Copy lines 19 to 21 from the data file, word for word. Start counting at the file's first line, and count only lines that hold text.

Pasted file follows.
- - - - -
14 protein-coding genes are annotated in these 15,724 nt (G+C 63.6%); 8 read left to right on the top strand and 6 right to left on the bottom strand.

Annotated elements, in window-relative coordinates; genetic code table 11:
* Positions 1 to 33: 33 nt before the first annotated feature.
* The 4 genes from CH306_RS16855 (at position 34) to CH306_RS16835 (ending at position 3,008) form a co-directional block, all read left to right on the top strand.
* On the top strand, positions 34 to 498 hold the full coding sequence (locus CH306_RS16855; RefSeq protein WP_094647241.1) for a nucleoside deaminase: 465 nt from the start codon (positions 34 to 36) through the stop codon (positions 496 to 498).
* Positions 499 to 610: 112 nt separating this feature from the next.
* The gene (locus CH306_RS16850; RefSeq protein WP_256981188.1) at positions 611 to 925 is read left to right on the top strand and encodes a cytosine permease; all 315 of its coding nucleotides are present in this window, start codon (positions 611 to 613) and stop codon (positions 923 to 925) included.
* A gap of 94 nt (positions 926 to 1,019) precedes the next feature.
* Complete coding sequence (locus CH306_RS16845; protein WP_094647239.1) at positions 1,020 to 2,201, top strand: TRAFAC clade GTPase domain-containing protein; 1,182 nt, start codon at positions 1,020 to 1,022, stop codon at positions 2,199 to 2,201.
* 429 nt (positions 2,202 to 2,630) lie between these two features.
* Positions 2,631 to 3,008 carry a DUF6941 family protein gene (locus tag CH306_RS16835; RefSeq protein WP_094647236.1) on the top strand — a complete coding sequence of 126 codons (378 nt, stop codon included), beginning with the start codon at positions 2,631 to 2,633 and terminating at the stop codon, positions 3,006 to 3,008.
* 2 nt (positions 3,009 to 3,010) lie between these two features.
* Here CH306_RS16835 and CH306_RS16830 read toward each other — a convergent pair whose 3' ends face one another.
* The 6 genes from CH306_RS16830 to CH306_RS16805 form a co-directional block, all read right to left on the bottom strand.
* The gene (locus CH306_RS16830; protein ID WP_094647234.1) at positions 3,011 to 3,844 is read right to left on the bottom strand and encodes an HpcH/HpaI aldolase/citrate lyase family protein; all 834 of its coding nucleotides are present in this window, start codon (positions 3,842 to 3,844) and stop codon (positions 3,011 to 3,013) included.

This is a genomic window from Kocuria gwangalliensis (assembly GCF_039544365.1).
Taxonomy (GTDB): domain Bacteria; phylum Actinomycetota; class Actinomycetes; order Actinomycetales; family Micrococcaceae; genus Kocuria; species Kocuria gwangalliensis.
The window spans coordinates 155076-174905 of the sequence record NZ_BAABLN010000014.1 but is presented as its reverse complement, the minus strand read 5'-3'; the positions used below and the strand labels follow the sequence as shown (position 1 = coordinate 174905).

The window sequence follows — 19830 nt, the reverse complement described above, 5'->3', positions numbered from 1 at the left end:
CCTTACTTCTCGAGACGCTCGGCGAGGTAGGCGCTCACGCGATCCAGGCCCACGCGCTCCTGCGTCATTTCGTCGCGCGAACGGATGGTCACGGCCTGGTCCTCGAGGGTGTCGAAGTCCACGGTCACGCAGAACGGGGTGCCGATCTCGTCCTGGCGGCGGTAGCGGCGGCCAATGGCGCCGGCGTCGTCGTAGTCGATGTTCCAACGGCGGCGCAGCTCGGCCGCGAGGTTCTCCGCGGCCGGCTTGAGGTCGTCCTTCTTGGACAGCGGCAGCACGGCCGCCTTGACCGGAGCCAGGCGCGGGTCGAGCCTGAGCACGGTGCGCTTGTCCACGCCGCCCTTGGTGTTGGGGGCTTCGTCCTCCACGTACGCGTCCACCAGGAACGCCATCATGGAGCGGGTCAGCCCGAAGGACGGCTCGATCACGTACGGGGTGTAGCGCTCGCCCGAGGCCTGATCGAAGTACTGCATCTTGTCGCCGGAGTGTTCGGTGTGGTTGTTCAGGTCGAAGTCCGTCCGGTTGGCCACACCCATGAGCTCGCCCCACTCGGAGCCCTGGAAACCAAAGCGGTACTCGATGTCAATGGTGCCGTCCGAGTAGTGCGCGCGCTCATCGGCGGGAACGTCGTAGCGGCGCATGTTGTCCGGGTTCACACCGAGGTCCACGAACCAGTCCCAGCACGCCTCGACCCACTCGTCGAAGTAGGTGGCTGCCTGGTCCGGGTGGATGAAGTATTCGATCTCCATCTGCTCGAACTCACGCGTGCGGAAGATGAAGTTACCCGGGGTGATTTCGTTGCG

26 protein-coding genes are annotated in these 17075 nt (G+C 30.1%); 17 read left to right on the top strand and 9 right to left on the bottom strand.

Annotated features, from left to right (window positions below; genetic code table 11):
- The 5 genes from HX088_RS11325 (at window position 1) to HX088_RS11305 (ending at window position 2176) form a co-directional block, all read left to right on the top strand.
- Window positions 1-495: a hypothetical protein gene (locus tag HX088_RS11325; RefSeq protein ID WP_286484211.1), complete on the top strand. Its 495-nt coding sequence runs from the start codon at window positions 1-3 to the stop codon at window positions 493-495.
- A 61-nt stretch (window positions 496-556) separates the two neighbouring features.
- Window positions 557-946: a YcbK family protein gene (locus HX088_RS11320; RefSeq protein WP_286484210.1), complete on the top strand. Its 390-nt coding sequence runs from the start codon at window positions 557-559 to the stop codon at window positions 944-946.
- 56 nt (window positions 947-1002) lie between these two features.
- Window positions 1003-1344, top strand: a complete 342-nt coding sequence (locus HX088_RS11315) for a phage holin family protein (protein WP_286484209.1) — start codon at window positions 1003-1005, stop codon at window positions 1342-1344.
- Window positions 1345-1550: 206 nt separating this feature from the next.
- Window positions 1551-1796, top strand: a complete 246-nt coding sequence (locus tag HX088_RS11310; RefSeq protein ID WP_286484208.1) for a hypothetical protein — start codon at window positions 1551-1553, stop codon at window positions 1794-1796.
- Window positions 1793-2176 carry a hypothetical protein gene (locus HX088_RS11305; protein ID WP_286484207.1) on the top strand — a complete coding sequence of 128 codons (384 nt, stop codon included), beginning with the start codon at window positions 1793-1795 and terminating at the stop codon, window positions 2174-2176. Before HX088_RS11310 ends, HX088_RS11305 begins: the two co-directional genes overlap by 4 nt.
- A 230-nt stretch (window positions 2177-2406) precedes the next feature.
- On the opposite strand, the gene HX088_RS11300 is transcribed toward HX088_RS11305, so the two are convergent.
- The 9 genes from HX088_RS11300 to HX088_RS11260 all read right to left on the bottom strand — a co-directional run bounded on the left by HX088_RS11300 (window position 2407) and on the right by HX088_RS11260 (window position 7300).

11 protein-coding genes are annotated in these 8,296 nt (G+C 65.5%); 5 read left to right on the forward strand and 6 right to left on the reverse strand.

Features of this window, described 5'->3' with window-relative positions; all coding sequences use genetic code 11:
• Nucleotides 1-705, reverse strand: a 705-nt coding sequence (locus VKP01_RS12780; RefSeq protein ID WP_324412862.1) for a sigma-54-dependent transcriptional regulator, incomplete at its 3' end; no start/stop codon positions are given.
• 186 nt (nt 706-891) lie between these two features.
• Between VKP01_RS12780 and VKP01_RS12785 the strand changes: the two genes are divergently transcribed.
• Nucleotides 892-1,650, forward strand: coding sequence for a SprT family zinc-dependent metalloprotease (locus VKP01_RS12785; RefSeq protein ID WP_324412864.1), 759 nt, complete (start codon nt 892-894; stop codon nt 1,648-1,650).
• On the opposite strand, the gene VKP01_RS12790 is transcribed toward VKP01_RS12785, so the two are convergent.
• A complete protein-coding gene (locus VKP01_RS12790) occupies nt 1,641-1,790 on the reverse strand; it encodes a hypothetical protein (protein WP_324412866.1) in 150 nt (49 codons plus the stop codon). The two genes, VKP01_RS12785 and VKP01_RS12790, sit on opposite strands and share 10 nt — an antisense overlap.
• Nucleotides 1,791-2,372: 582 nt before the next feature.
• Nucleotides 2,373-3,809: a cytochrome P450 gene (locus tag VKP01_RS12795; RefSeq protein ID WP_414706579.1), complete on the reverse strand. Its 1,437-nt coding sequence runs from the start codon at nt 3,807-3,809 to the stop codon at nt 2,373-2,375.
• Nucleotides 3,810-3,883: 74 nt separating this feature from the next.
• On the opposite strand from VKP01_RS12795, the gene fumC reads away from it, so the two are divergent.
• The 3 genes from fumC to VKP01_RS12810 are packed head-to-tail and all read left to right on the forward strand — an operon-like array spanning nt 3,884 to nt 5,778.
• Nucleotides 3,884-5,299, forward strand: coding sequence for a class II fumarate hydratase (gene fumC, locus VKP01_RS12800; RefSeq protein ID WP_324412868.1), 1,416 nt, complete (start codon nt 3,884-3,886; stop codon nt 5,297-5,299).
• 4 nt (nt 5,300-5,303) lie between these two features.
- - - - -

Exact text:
The window sequence follows — 19830 nt, the reverse complement described above, 5'->3', positions numbered from 1 at the left end:
CCTTACTTCTCGAGACGCTCGGCGAGGTAGGCGCTCACGCGATCCAGGCCCACGCGCTCCTGCGTCATTTCGTCGCGCGAACGGATGGTCACGGCCTGGTCCTCGAGGGTGTCGAAGTCCACGGTCACGCAGAACGGGGTGCCGATCTCGTCCTGGCGGCGGTAGCGGCGGCCAATGGCGCCGGCGTCGTCGTAGTCGATGTTCCAACGGCGGCGCAGCTCGGCCGCGAGGTTCTCCGCGGCCGGCTTGAGGTCGTCCTTCTTGGACAGCGGCAGCACGGCCGCCTTGACCGGAGCCAGGCGCGGGTCGAGCCTGAGCACGGTGCGCTTGTCCACGCCGCCCTTGGTGTTGGGGGCTTCGTCCTCCACGTACGCGTCCACCAGGAACGCCATCATGGAGCGGGTCAGCCCGAAGGACGGCTCGATCACGTACGGGGTGTAGCGCTCGCCCGAGGCCTGATCGAAGTACTGCATCTTGTCGCCGGAGTGTTCGGTGTGGTTGTTCAGGTCGAAGTCCGTCCGGTTGGCCACACCCATGAGCTCGCCCCACTCGGAGCCCTGGAAACCAAAGCGGTACTCGATGTCAATGGTGCCGTCCGAGTAGTGCGCGCGCTCATCGGCGGGAACGTCGTAGCGGCGCATGTTGTCCGGGTTCACACCGAGGTCCACGAACCAGTCCCAGCACGCCTCGACCCACTCGTCGAAGTAGGTGGCTGCCTGGTCCGGGTGGATGAAGTATTCGATCTCCATCTGCTCGAACTCACGCGTGCGGAAGATGAAGTTACCCGGGGTGATTTCGTTGCG

26 protein-coding genes are annotated in these 17075 nt (G+C 30.1%); 17 read left to right on the top strand and 9 right to left on the bottom strand.